Arbitration Links - Linklaters
  • Topic: Evidence

How to Prove Corruption – Notes from a panel discussion at the BIICL 28th Investment Treaty Forum

21 June 2017 Jessie Ingle

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On 12 May 2017, the British Institute of International and Comparative Law held its 28th Investment Treaty Forum with this year’s theme being ‘Economic Crime and International Investment Law’.

One particularly relevant panel discussion at the interface between the resolution of investment treaty disputes and the wider themes of the forum focused on ‘Evidentiary Challenges of Allegations of Economic Crimes in Investor-State Disputes’

In a sweeping majority of cases, the party alleging corruption is unable to substantiate that claim before the arbitral tribunal. The panellists explored the question of how arbitral tribunals in investment treaty disputes can best deal with allegations of corruption when a) such a crime typically involves very little evidence; b) that evidence that has been concealed; and c) the tribunal has no way of compelling the production of that evidence.

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The High Court rules on the English court's powers in support of arbitral proceedings against non-signatories

12 April 2017 Joanne Finnegan, England & Wales; Europe

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The English court’s powers in support of arbitral proceedings in section 44 of the Arbitration Act 1996 are not exercisable against non-parties to an arbitration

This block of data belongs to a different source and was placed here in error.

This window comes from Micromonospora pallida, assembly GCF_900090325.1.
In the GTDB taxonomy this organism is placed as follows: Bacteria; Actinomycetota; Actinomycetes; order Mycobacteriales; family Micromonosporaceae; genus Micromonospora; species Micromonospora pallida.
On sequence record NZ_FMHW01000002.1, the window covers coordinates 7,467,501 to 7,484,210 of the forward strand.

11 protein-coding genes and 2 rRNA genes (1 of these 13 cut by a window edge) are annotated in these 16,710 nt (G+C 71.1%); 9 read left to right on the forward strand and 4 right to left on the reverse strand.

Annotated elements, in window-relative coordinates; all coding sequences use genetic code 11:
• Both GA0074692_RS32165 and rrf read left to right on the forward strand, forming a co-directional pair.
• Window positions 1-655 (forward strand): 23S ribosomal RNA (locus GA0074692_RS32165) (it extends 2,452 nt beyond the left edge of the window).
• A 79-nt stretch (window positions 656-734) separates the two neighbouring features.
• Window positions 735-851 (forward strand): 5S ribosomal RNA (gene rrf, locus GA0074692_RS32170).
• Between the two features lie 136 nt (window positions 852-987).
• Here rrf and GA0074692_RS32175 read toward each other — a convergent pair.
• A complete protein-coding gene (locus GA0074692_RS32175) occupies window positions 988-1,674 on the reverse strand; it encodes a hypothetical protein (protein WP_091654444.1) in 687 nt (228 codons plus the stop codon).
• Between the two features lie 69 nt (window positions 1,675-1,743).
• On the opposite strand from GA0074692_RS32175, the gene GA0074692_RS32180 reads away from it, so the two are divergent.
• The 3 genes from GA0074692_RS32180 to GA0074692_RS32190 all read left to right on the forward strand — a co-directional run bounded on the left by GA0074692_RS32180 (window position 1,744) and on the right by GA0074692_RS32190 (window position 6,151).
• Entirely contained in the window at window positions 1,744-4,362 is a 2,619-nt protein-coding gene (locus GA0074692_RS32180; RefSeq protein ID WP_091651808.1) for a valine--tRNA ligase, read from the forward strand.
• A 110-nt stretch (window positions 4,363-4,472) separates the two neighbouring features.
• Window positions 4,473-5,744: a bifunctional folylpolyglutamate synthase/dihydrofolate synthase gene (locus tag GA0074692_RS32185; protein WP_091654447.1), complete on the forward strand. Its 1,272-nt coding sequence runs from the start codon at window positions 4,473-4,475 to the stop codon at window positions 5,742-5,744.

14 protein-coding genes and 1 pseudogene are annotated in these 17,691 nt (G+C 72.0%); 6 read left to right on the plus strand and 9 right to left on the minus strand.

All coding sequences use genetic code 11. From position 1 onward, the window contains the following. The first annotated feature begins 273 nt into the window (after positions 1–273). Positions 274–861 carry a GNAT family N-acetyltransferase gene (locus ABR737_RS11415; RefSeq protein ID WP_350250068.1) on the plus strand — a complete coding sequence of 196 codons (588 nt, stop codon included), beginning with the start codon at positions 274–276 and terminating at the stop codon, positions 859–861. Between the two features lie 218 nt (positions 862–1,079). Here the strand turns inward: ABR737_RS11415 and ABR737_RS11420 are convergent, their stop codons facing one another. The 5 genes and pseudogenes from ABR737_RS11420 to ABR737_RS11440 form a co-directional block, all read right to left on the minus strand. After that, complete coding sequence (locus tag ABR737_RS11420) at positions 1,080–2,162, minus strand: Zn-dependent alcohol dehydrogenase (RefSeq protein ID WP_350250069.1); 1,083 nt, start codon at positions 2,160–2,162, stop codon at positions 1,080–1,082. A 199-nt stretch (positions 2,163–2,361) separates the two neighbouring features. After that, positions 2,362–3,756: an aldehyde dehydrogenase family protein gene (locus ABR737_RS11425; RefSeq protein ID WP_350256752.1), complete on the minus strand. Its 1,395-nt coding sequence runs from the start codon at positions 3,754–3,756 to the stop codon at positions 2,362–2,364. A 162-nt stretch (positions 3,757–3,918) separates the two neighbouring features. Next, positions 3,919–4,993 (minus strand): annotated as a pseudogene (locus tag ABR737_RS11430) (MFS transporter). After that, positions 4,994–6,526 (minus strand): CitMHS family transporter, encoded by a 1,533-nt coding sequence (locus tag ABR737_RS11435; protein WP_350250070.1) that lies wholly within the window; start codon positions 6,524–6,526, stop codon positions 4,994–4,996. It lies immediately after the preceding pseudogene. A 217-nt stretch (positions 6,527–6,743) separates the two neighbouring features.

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“Adverse inference” doctrine endorsed by the Paris Appeal Court

11 April 2017 Johanne Brocas, Europe; France

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In a decision of 28 February 2017, the Paris Appeal Court held that the IBA Rules on the Taking of Evidence in International Arbitration 2010 (the IBA Rules of Evidence) were applicable as long as the rules were agreed upon by the parties in the Procedural Order n°1.  Further, the court ruled that the tribunal was entitled to apply the adverse inference doctrine provided at Article 9(5) of the IBA Rules of Evidence.

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Southern District grants Section 1782 discovery for private commercial arbitration

23 January 2017 Patrick Ashby, North America; United States of America

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Private international arbitral bodies are considered foreign tribunals for the purpose of 28 U.S.C. §1782 (“Section 1782”), the United States statute that allows parties to obtain evidence in the U.S. for use in legal proceedings outside of the U.S., according to a recent decision by Judge Furman of the District Court for the Southern District of New York (“Southern District”).

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